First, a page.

Thanks Hiking Dude! I'm 71 and planning a Colorado 14'er hike with my daughter (I'm not experienced beyond day hikes). Your site information is very practical, well thought out, and has been extremely helpful with planning. I appreciate the work you have put into it. Do you have suggestions (or sources) for an older hiker?Jun 01, 2013 - Dennis
Amit, knee pain felt especially when stepping up is often a sign of chondromlacia patella. This can be treated with RICE (rest, ice, compression, elevation), NSAIDS (such as ibuprofen), and physical therapy (aimed at strengthening your quads in particular which helps the patella "track" correctly). There are also physical aids (such as Cho-pat straps and braces) that can be worn while hiking. Oh, I'm a former Fleet Marine Force Corpsman with over 20 years of military service caring for Marines.Oct 15, 2013 - Jerome Johnson
HIking poles save me, seems like, every time out. Also great for tapping logs and rocks for critters, crossing creeks, they come in handy at the campsite (tarp poles, spear, lamp post, pot passers). I was having "fall out of bed", literally, cramps from mountain biking and hiking long distances. I mean these were bad. Legs mostly, but not entirely. I started taking a product called Recoverite after the hikes/bikes. You mix w/water. I'll still get a little bite from cramps, but nothing like I was getting. I still eat bananas etc., but this stuff works. At REI (no association with either.) Please tell people!! A) Toilet paper takes a LONG time to bio-degrade. Bury it and the stuff that goes with it. I bring a garden claw instead of a little shovel. Much faster. B) Rope and string around trees does NOT degrade, and with do GREAT HARM to the tree as it continues to grow. C) Christ Lives. Really.Nov 09, 2013 - Dineh
Hi... What can one do to avoid rashes in the inner thighs that occur due to friction between the thighs as a result of long hours of walkingNov 12, 2013 - Hiking Dude
@Dineh - Body Glide is a popular choice to help prevent chafing, so is plain zinc oxide. Synthetic underwear rather than cotton can help, such as Under Armor with a 6-inch long leg portion. Improving air circulation to help keep the area dry can help - some people wear kilts when hiking, some wear no underwear, some wear mesh shorts that let air through. Washing yourself every day on the trail to keep clean is also a big help.Jan 06, 2014 - Anon
me and my friends are planning a 6 mile hike and this was very useful informationFeb 23, 2014 - Wium la Cock
Cycling, static or real bicycle, and/ or leg extension exercises in the gym strengthens the muscles around the knees as well. It helps.Aug 16, 2014 - EJ
@Hiking Dude - I myself have made char cloth in the wild, just as a just in case. One thing I didn't see mentioned was to have broken in foot wear, in experienced people should understand that it's a HUGE mistake to be taking even a day hike in new foot wear. I would like to see you talk more about the survival scenario, it does happen that even the most experienced get lost, or someone in the party gets injured, reality recognition is KEY.Aug 21, 2014 - Hiking Dude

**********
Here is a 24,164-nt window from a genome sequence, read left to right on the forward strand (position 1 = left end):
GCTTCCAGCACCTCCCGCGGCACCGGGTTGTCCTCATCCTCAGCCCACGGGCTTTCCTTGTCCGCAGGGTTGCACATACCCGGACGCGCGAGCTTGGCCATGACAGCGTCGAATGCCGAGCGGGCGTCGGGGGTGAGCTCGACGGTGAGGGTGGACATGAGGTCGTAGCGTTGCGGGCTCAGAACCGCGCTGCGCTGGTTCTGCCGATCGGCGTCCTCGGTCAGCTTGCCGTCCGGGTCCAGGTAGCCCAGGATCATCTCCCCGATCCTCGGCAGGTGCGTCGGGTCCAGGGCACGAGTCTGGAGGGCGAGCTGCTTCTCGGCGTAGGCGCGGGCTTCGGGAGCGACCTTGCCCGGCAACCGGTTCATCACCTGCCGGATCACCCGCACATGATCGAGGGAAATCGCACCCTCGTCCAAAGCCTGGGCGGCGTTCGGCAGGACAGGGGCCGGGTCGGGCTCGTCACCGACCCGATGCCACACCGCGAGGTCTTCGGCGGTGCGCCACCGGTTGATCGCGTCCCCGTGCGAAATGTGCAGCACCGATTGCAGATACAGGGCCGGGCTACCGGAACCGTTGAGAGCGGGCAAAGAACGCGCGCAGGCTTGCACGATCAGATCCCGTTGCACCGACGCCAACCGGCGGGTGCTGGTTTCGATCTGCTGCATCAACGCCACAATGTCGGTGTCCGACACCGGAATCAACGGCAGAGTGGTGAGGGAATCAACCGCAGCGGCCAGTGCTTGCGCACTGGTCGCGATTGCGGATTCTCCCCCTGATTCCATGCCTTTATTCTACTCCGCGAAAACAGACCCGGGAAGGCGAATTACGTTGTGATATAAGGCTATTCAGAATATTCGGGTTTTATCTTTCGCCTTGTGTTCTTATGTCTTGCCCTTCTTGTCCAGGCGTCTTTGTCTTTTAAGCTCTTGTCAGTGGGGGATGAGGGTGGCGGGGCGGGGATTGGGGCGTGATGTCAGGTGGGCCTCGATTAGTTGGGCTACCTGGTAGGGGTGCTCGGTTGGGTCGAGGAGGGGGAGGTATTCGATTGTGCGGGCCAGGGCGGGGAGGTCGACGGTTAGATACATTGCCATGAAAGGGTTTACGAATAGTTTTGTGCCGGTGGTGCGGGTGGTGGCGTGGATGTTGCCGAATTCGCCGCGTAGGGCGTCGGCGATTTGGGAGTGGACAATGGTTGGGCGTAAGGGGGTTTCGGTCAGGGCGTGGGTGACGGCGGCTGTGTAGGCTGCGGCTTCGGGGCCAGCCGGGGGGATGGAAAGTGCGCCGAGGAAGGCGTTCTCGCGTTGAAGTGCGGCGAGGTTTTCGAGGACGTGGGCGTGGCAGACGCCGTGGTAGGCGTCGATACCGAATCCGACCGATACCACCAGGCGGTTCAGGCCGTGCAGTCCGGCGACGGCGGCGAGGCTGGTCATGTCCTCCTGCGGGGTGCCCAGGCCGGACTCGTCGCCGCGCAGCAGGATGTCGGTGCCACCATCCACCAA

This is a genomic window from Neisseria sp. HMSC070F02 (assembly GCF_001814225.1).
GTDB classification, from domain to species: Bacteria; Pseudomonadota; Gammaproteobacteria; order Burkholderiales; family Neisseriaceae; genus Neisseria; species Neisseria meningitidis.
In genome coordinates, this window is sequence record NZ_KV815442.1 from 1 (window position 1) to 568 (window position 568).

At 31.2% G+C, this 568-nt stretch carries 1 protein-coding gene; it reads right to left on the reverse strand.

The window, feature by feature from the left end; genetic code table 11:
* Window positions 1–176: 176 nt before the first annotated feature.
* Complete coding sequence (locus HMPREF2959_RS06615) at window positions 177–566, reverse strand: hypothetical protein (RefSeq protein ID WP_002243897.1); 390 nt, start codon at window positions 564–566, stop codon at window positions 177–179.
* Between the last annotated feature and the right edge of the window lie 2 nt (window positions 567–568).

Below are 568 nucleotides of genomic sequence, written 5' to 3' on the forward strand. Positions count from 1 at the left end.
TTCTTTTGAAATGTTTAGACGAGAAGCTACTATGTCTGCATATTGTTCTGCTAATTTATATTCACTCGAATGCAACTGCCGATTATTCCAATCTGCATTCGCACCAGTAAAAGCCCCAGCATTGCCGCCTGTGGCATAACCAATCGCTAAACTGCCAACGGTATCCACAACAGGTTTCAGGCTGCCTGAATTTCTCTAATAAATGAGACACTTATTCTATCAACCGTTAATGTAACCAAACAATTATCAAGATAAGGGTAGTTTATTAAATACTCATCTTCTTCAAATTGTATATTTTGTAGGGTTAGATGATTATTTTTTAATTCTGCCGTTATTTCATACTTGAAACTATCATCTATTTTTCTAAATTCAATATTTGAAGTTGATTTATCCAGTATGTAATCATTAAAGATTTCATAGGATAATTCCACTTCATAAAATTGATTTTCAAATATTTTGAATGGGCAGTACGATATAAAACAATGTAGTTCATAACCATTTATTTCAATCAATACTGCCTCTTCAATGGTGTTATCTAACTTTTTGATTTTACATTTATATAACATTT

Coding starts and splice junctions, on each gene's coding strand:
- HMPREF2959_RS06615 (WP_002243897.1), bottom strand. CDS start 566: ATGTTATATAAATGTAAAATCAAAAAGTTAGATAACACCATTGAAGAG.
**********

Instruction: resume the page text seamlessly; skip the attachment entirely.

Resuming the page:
@EJ - There are lots of wilderness survival websites out there with great information on the topic. I do have a few pages of info at Hiking Safety.May 22, 2015 - Todd Bolgrin
Hello! I appreciate all the helpful info. I've successfully raced long distance mountain bikes for years and learned one simple thing and it applies to hiking too. CONDITIONING and NUTRITION/HYDRATION are vital. if your strong physically and keep your body fueled right you can go on forever. You can avoid nagging injuries and aches and pains. just keeping the core strong between hikes is helpful, especially if you're going for a long trip. Thanks for posting this information -also the comments we're helpful too, I found it all useful and will implement some of it into my next hike! :)Jun 28, 2015 - Nick
As above, good nutrition does wonders for recovery and progress. It also helps you think positively. Stretching before exercise is great for preventing injury too.Jun 06, 2016 - Ken Reiners
63 yr old make w/bad knees (ortho dr. says need to be replaced). My tips for hiking w/bad knees. 1-get into a reg cycling program. I bike 100+ miles a week/15mph. Muscle buildup really helps support knee joints for hiking. 2-lose weight if you're over ideal weight. Obvious I know, but really helps. 3-tried a variety of joint supplements. One that has really helped me is Baxyl's Hyaluronan (hyaluronic acid) a joint lubricant. 4-buy quality knee braces that fit you (consider professional help in fitting & be prepared to spend a little $). I have a pair of DonJoy hinged braces that work well for me. 5-drugs like Aleve, etc., help but there can be complicating health issues if used too frequently. I use them only when doing hikes exceeding 3 hours or so in length. 6 and last-stay hydrated. Even getting slightly dehydrated causes more stiffness and joint soreness than you otherwise would experience. Consider carrying an electrolyte along with water.